We present and compare demographic data for cerulean warblers (Dendroica cerulea
) from 5 study sites across the range of the species from 1992 to 2006. We conducted field studies to collect data on daily nest survival, nest success, and young fledged per successful nest, and we used data to estimate fecundity. Daily nest survival, nest success, young fledged, and fecundity varied widely across the cerulean range and among years. Study sites in agriculture-dominated landscapes (Mississippi Alluvial Valley, IN, and MI, USA) had negative growth rates in all years monitored because measured values of nest success and young produced per successful nest were incapable of offsetting apparent mortality. Ontario (Canada) and Tennessee (USA) populations had greater nest success and fecundity but still appeared to be incapable of producing stable populations (k ¼ 1) under field-measured and assumed conditions. We had survival data only for one site (Ontario); thus, additional survival data are greatly needed to enable more reliable estimates of population growth. Conservation strategies for cerulean warblers in agriculture-dominated landscapes (e.g., Mississippi Alluvial Valley, IN, and MI) may require major landscape-level habitat reconfiguration to change agriculture-dominated landscapes to forest-dominated landscapes to increase fecundity. Conservation strategies in predominantly forested landscapes in the core of the range (e.g., TN) require a focus on minimizing habitat loss and developing management prescriptions capable of improving fecundity. In both cases, based on sensitivity and elasticity analyses, efforts to improve survival during the nonbreeding season would have the greatest positive effect on population growth.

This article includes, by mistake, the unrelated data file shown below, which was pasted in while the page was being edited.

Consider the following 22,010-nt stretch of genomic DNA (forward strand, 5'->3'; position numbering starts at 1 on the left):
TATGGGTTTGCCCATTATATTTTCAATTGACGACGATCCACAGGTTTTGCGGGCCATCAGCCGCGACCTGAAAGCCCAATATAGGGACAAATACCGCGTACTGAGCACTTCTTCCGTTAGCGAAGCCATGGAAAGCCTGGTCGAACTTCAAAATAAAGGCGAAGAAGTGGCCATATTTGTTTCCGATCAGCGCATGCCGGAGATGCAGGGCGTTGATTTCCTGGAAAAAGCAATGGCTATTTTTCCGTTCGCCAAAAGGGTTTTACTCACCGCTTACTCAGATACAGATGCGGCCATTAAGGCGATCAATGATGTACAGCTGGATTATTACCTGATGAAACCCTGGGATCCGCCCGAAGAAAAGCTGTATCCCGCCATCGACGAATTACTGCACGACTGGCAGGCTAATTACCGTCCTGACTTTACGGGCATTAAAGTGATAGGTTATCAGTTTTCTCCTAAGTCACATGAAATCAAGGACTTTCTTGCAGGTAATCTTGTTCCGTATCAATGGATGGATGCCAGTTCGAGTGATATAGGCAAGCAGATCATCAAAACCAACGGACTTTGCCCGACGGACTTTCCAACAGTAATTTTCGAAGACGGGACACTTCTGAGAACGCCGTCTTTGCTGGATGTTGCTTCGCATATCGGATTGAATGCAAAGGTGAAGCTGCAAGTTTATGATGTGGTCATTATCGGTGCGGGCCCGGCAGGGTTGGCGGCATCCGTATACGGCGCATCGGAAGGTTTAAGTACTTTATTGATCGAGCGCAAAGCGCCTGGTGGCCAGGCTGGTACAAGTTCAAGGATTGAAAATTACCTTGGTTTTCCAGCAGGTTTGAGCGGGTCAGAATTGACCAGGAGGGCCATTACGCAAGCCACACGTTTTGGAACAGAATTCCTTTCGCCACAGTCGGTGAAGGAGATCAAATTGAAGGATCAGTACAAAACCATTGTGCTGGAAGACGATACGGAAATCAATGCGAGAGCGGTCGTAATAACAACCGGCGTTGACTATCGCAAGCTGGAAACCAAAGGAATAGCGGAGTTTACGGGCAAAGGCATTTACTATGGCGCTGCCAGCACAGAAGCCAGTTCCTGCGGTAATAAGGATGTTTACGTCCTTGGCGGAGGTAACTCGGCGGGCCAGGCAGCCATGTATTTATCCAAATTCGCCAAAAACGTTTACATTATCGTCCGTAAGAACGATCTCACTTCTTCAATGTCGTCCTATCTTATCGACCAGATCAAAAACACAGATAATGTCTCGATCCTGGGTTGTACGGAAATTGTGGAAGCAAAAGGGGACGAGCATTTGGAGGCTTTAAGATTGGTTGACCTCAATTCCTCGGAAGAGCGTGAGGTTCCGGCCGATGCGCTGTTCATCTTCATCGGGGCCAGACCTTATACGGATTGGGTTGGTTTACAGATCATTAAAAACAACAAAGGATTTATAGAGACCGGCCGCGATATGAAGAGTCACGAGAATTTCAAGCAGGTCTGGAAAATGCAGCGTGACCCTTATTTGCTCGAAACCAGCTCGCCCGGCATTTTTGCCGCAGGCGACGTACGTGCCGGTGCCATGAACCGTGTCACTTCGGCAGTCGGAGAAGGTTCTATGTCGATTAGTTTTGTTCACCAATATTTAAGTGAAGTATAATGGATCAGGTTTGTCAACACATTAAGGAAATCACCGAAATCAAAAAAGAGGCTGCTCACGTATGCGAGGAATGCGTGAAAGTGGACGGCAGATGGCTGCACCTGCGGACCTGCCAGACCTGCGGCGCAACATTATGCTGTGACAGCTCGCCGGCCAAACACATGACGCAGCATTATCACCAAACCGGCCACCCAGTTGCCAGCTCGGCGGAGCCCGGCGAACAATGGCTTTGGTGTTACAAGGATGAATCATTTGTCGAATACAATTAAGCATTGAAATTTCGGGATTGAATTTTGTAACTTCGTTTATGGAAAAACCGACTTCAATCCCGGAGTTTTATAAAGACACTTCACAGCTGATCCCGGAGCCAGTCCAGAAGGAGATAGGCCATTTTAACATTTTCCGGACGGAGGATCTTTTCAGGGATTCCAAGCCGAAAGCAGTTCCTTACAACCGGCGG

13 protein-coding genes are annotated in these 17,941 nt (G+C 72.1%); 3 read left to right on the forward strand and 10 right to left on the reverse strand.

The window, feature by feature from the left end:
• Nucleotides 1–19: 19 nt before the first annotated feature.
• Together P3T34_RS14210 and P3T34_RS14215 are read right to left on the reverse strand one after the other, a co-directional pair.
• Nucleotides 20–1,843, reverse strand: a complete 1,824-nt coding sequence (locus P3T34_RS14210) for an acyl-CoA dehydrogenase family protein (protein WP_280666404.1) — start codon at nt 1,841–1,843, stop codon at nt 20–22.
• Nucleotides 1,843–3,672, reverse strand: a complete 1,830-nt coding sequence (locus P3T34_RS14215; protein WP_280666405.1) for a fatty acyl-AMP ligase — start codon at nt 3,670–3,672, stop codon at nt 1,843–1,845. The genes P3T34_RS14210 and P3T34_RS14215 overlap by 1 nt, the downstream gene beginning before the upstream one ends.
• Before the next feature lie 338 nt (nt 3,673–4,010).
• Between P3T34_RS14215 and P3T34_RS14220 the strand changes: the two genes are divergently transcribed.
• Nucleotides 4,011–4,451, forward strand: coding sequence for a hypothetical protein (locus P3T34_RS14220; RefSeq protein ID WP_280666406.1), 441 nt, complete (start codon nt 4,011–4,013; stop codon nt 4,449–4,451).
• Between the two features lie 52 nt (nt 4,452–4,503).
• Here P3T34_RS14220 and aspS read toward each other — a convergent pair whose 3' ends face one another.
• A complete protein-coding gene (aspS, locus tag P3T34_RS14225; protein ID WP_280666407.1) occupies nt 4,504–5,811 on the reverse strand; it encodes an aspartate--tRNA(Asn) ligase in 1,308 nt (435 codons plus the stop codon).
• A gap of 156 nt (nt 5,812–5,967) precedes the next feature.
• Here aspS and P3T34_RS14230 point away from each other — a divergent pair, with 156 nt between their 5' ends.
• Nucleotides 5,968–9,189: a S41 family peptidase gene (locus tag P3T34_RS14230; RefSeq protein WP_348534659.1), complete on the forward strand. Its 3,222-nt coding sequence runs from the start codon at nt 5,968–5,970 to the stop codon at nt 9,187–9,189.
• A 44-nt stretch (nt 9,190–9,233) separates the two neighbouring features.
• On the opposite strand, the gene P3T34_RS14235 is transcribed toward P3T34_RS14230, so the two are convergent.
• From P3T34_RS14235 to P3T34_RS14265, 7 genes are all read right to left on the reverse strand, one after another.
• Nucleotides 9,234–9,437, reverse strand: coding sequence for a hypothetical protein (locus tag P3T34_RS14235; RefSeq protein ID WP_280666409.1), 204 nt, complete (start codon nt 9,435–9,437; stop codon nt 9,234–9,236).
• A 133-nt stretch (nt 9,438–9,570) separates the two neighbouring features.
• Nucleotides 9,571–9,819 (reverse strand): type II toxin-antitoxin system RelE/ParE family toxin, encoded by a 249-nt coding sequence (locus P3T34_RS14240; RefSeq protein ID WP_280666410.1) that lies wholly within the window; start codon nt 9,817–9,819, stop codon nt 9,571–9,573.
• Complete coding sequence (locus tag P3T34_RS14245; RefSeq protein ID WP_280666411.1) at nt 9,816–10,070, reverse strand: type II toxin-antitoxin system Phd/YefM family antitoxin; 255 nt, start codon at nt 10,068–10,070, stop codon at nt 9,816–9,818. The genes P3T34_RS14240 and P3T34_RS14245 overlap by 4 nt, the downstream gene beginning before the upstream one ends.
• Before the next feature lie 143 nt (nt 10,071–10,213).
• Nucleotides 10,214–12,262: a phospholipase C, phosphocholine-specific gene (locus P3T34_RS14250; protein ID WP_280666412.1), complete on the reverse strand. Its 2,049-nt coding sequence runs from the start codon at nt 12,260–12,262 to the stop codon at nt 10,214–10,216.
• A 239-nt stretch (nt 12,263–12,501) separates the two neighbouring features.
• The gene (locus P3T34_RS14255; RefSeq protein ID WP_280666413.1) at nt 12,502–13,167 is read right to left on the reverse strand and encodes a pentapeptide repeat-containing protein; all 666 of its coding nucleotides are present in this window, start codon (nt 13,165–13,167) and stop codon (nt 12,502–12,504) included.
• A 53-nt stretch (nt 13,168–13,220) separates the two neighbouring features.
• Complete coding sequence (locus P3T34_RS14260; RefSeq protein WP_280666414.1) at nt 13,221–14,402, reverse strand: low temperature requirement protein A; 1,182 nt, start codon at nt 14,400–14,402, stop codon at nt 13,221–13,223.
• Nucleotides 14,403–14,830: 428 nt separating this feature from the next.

Buehler, David A.; Giocomo, James J.; Jones, Jason; Hamel, Paul B.; Rogers, Christopher M.; Beachy, Tiffany A.; Varble, Dustin W.; Nicholson, Charles P.; Roth, Kirk L.; Barg, JEnnifer; Robertson, Raleigh J.; Robb, Joseph R.; Islam, Kamal. 2008. Cerulean warbler reproduction, survival, and models of population decline. The Journal of Wildlife Management, Vol. 72(3): 646-653